Ambarella (NASDAQ:AMBA) is desperately hunting for new growth avenues as its prospects in the drone and the action camera market appear to be diminishing. Customers such as GoPro and DJI are reducing their reliance on the chipmaker, so the vision specialist has found growth difficult to come by in recent quarters.
Looking ahead, Ambarella's decline looks to continue as the company's tepid third-quarter guidance indicates that the revenue will shrink on a year-over-year basis. Ambarella bulls believe that the company's upcoming chip platform could become the basis of a turnaround as it addresses a fast-growing opportunity. But is this going to be the case? Let's take a look.
The computer vision chip market
Ambarella has drummed up a lot of hype around its upcoming computer vision chip -- dubbed CV1 -- which has been under development for four years. The company received the first samples of the CV1 chip in May, and since then, it has successfully tested the software elements of the chip.
Ambarella now plans to showcase the working capability of this chip at the Consumer Electronics Show in January next year. But before that, it will start sampling the new platform to its customers during the fourth quarter. Now, this new chip seems to have turned up the excitement of investors and Wall Street analysts alike.
Morgan Stanley, for instance, believes that the CV1 platform could help Ambarella make a bigger dent in the security camera and drone market. The firm also believes that CV1 will help the chipmaker take advantage of the proliferation of advance driver assistance systems (ADAS) in vehicles. One estimate puts the computer vision hardware and software market -- with automotive, consumer devices, and robotics being the biggest application areas -- at $48.6 billion by 2022. But investors shouldn't forget that Ambarella isn't the only one training its sights at this potentially fertile ground.
Beware the competition
Intel (NASDAQ:INTC) and Qualcomm (NASDAQ:QCOM) are competitors to watch. Intel, for instance, has brought together multiple companies to make sense of all the data captured by computer vision chips, driven by its acquisition of vision specialist Mobileye earlier this year.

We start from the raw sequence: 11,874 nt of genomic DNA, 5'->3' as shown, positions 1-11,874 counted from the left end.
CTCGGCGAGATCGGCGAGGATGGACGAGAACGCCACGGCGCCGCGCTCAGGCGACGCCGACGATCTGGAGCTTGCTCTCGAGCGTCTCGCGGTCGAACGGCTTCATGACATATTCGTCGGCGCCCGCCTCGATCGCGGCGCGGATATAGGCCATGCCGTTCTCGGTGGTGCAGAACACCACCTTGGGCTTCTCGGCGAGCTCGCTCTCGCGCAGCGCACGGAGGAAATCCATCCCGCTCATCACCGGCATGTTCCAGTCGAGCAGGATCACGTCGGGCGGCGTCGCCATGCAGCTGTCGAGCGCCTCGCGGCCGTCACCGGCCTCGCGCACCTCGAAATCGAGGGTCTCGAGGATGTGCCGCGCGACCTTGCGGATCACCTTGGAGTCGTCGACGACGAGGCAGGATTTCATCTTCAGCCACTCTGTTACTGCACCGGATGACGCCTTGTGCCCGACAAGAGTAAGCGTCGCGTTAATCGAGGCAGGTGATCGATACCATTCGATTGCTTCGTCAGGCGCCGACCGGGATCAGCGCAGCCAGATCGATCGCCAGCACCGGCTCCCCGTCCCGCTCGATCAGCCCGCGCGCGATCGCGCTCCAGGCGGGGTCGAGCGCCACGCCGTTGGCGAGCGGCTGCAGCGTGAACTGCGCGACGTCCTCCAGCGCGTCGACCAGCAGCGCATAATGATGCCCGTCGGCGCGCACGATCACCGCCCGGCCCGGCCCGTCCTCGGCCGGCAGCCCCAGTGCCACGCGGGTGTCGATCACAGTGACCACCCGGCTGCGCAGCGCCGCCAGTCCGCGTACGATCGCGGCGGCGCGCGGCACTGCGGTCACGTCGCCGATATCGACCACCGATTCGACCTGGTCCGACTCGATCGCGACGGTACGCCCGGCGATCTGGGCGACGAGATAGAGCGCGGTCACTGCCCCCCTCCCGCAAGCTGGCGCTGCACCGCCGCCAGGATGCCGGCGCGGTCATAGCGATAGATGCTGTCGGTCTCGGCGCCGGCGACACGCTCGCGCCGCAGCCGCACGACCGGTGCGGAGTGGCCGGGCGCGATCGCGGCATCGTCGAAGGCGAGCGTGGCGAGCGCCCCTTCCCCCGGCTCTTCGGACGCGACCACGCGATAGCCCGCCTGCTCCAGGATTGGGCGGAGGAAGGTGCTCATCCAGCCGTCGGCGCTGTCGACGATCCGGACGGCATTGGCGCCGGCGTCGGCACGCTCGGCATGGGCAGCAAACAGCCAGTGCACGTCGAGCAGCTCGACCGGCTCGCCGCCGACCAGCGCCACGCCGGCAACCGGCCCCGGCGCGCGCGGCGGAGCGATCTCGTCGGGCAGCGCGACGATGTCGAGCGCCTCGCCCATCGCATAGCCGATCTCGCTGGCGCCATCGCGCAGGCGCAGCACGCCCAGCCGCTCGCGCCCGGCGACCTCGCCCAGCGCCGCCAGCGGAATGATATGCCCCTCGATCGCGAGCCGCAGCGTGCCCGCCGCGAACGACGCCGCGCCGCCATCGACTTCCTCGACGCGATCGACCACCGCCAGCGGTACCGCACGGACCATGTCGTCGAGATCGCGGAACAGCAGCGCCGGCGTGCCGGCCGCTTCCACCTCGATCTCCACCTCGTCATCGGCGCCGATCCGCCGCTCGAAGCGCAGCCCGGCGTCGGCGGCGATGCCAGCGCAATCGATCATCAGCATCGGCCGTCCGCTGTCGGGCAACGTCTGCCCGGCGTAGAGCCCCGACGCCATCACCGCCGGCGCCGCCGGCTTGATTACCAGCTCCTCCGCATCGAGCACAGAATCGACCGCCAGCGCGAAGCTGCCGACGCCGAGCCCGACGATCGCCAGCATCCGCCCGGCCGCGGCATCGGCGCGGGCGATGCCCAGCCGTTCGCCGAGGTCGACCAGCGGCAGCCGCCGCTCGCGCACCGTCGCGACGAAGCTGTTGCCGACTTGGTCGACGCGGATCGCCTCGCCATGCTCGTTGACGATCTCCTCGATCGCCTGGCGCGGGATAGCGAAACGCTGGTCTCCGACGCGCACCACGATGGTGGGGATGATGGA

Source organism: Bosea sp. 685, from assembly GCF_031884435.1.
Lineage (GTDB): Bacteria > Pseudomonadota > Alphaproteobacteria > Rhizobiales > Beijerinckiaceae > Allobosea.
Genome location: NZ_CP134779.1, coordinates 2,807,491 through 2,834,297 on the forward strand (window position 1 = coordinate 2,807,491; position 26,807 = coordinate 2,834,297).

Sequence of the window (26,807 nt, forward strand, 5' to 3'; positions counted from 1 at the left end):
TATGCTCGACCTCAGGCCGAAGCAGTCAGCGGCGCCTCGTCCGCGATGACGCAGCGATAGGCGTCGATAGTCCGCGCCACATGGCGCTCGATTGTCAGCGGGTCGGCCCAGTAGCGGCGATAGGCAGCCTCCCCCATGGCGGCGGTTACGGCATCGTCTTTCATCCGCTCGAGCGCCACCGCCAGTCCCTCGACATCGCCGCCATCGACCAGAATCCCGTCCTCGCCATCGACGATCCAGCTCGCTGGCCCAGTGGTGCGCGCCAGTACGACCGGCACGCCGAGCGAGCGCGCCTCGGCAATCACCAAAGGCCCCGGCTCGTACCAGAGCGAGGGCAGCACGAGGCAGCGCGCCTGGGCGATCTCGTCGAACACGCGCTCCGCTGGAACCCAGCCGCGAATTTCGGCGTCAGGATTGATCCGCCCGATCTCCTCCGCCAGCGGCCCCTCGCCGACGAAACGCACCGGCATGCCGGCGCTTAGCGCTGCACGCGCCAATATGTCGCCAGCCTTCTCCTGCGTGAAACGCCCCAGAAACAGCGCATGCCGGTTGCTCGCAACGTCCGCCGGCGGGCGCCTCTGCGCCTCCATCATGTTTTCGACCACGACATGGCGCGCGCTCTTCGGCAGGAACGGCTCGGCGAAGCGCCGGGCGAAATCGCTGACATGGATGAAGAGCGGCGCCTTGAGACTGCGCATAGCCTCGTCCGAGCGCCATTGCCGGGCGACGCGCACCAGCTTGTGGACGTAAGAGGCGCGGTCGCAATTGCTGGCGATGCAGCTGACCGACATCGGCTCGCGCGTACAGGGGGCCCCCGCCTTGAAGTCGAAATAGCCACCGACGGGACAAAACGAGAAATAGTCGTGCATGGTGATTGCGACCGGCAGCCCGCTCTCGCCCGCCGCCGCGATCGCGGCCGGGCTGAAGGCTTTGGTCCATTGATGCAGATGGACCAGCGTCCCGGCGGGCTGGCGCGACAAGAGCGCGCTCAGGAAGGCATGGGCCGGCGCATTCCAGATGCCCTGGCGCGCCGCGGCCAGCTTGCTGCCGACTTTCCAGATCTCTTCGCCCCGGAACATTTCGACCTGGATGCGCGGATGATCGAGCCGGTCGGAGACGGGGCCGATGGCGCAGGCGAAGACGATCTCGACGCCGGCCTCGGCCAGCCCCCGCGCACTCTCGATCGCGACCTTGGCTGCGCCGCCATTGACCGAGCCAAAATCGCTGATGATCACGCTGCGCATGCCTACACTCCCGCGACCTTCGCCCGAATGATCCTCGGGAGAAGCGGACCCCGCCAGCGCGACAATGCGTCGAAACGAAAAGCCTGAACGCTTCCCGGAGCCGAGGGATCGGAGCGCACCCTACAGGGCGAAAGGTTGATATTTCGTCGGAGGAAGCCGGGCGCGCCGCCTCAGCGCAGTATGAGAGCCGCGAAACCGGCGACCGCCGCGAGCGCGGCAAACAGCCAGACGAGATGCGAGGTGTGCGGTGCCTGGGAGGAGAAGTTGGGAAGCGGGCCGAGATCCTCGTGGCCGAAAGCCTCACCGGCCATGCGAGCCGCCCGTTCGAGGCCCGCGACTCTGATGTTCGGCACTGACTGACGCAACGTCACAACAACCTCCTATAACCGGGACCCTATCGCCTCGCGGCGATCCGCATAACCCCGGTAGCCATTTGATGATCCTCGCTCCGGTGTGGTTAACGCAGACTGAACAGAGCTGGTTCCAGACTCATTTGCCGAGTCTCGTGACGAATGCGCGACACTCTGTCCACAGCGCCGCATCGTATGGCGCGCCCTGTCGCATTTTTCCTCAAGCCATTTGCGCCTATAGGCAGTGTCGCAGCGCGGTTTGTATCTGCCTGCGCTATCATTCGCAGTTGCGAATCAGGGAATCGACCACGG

Mobileye's vision technology forms the basis of ADAS, which is critical to enabling autonomous driving. Its EyeQ family of chips can process the huge amount of data required to support various ADAS functions based on just one camera sensor. As it stands, Mobileye enjoys a huge lead over Ambarella here as its first generation of EyeQ chips hit the market back in 2004.
The company is now developing the fifth generation of these chips with an aim to enable full autonomy in vehicles by 2020. Mobileye has worked all these years to make several camera sensors work in tandem with all the accompanying hardware such as sensors, LiDARs, and radars.
In fact, the company has already demonstrated that its test vehicle can drive from Jerusalem to Tel Aviv and back based on inputs from camera sensors alone.
What's more, Mobileye is in a stronger position to eat into the ADAS market as part of Intel as the chip giant has strung together an enviable alliance of players in the autos space.
The CV1 chip might not help Ambarella make a comeback in the drone market, either. It will run into stiff competition from Qualcomm in this market, as the chipmaker's Snapdragon Flight Drone Platform can help drones navigate in indoor environments without the need for a global positioning system (GPS).
Qualcomm's platform allows drones to identify objects and quickly make decisions through autonomous onboard computing on the drone itself. Furthermore, commercial drone makers are already using Qualcomm's technology. The GDU O2 drone, launched in September, is equipped with Qualcomm's visual positioning system, making it fit for indoor operation.
Again, Ambarella investors should note that Qualcomm offers a suite of hardware and software tools that combines navigation, communication, and photography technologies on a single integrated circuit. This helps Qualcomm reduce the weight, size, and power consumption of the drone, which results in a longer flight time.
Therefore, Qualcomm helps developers and drone makers reduce their costs and time to market with its platform given the complete package it offers.
As a result, the success of Ambarella's yet-to-be-launched CV1 computer vision chip isn't a given. Its rivals have made rapid progress in computer vision technology and are offering commercial products already, which might leave very little for Ambarella to hunt for in this multibillion-dollar space.
Harsh Chauhan has no position in any of the stocks mentioned. The Motley Fool owns shares of and recommends Ambarella and GoPro. The Motley Fool owns shares of Qualcomm. The Motley Fool recommends Intel. The Motley Fool has a disclosure policy.